By Susan Tweit
My Mom, Joan Cannon Tweit, the California girl who grew up hiking and camping with her father, who had such perfect pitch that her high school choir director used her voice instead of a tuning fork to start concerts, who met my Dad in college at Berkeley and was married to him for almost 59 years, who earned a master’s degree in library science and worked as a school librarian despite being legally blind, who fought all forms of injustice, who prized birdsong, wildflowers and mountains almost as much as chocolate, and who passed her passions to my brother and me, died at dawn on a recent Thursday.
My brother had flown in for a visit a few days before, and Richard and I zipped over the mountains to join him. Bill flew home on Monday; we intended to leave Tuesday before the next storm blew in.
Only… Tuesday morning Mom was weaker, and she didn’t want us to leave. Tuesday afternoon, her hospice nurse switched her to liquid pain medications, meaning a dose in Mom’s mouth every hour during the day.
I took over as medicine dispenser. And hand-holder. And coordinator of care. Which gave me something useful to do as my mom went hurtling into her final days.
Richard pitched in wherever he could; Dad told stories about their early years. Mom’s hospice caregivers came and went.
Time blurred, marked by the mundane milestones of end-of-life care: Tuesday evening, Mom stopped eating; Wednesday morning, she stopped drinking even a few sips of water; that afternoon, she quit speaking, but she was still present, listening and responding.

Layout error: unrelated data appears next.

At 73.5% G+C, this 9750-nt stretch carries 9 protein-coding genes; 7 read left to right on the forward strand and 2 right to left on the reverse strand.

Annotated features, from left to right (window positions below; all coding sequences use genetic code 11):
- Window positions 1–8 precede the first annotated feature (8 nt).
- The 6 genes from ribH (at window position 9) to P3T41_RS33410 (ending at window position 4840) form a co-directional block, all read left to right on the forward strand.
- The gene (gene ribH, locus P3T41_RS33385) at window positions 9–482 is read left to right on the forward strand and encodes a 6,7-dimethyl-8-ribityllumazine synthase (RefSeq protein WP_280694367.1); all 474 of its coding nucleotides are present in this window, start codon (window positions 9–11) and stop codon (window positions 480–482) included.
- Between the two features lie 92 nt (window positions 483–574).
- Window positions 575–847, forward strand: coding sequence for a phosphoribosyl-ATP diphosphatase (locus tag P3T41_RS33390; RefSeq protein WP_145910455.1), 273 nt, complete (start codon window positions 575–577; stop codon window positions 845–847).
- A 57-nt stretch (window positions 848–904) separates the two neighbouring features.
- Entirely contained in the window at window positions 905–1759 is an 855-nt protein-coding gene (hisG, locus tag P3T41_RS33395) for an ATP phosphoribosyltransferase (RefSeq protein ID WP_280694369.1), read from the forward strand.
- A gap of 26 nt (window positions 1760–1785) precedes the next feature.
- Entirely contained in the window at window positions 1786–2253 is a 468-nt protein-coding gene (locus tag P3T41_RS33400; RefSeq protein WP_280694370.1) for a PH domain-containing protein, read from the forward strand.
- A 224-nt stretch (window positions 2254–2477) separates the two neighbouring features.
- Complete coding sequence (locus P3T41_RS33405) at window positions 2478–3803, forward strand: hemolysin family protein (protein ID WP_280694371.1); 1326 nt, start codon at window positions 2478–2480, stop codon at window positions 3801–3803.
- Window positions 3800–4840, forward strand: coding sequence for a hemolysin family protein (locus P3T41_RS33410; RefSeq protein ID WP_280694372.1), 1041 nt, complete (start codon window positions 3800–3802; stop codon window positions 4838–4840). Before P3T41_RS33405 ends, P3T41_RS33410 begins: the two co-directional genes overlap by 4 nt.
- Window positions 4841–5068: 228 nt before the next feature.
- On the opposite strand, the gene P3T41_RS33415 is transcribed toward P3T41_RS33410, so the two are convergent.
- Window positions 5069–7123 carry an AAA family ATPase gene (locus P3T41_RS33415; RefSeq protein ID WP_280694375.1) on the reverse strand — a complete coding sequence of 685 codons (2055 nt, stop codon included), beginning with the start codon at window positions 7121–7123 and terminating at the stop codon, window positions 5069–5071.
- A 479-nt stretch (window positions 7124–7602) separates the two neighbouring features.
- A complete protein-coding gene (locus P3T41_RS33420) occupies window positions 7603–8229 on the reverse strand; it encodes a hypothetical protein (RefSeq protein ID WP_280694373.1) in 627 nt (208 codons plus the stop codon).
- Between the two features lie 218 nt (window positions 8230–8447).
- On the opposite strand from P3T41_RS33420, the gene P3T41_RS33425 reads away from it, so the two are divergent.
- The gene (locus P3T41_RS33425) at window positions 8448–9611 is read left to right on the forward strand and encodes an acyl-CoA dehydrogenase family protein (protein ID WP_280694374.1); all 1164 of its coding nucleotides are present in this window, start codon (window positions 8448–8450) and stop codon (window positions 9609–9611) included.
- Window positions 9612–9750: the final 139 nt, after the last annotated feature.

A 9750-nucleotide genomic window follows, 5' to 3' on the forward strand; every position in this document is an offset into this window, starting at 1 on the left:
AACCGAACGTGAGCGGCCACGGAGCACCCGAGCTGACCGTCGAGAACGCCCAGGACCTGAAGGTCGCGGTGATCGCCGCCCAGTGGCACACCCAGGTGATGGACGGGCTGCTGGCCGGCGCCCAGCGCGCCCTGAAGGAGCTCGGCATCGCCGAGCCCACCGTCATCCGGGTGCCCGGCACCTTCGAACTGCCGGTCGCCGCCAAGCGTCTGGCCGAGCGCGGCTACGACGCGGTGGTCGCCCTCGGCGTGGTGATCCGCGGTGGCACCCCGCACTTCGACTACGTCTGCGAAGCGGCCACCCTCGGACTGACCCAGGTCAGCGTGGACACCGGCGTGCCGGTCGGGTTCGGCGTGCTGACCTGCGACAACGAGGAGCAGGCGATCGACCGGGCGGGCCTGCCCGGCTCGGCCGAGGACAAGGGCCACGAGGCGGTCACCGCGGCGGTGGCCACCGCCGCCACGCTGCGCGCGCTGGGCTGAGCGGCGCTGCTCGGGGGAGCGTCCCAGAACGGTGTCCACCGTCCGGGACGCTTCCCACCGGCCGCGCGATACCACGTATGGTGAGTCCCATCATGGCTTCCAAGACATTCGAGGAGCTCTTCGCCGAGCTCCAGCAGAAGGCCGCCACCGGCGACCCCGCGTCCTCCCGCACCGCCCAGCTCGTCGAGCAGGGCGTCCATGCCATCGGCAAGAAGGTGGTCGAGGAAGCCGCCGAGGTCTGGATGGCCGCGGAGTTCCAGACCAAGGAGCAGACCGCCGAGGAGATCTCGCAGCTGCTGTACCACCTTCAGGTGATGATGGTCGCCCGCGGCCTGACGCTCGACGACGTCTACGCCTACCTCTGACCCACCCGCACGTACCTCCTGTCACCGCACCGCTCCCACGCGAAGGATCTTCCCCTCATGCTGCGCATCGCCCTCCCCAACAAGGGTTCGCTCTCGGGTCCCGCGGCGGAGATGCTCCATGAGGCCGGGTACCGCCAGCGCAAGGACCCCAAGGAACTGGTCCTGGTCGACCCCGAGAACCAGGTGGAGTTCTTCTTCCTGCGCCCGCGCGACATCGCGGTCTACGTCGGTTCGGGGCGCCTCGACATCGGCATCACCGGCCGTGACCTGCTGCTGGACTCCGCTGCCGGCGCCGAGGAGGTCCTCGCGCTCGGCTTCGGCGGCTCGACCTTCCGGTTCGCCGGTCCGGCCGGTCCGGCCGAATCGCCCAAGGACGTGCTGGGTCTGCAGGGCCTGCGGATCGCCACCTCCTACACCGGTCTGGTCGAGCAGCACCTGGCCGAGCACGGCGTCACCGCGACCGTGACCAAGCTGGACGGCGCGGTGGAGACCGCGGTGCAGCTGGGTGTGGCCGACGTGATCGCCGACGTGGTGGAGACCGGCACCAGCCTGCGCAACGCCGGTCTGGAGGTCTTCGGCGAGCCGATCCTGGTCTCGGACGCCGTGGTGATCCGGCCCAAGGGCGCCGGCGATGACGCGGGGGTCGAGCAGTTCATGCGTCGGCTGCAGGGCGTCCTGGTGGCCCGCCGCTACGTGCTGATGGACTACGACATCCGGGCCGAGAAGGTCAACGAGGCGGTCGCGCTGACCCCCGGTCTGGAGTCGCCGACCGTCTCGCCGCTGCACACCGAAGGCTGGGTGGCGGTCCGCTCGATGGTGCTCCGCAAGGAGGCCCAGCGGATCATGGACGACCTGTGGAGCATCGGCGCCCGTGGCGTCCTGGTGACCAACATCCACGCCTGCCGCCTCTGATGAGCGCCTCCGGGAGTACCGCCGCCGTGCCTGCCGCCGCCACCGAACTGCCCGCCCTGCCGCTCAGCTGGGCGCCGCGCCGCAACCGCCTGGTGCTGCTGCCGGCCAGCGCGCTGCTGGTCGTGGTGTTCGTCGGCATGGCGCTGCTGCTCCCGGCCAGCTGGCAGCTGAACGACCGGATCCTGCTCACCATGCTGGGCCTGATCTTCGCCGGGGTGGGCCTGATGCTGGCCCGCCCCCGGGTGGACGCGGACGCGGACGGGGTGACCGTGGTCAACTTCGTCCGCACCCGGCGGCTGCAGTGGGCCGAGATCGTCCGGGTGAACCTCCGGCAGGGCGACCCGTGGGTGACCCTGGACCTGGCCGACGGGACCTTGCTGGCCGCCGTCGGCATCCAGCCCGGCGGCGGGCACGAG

She smiled at Richard, wiggled her nose the way she used to when I was a child, lifted her eyebrows at something silly my dad said, smiled when she heard him humming in the kitchen…
Mom fell asleep at eight that night, and when I checked on my folks at nine-thirty, all was quiet. Same in the middle of the night.
At dawn, my dad called and told Richard: “I think she’s gone.”
I pulled a pair of jeans over my pajamas and raced down the hall.
Mom was still, her face peaceful, her skin warm and pink. I felt for a pulse. Nothing.
I called her hospice nurse. I hugged Dad, and we talked quietly about how she’d let him get a good night’s sleep before she died. I sent Dad and Richard to get breakfast.
Then I sat with Mom, holding her hand as her skin gradually cooled and lost color. The sun rose, and then vanished behind a gray line of cloud. Snow began to trickle from the sky.
That night, my dad went to bed alone for the first time in more than 58 years. And Richard and I walked hand-in-hand to the guest apartment down the hall, grateful that we had each other.
And that we’d witnessed a very difficult miracle: a graceful death at home, helped along by love and kindness and caring.
We should all be so lucky. Thanks, Mom.
Award-winning writer Susan J. Tweit is the author of 12 books, and can be contacted through her website, susanjtweit.com or her blog, susanjtweit.typepad.com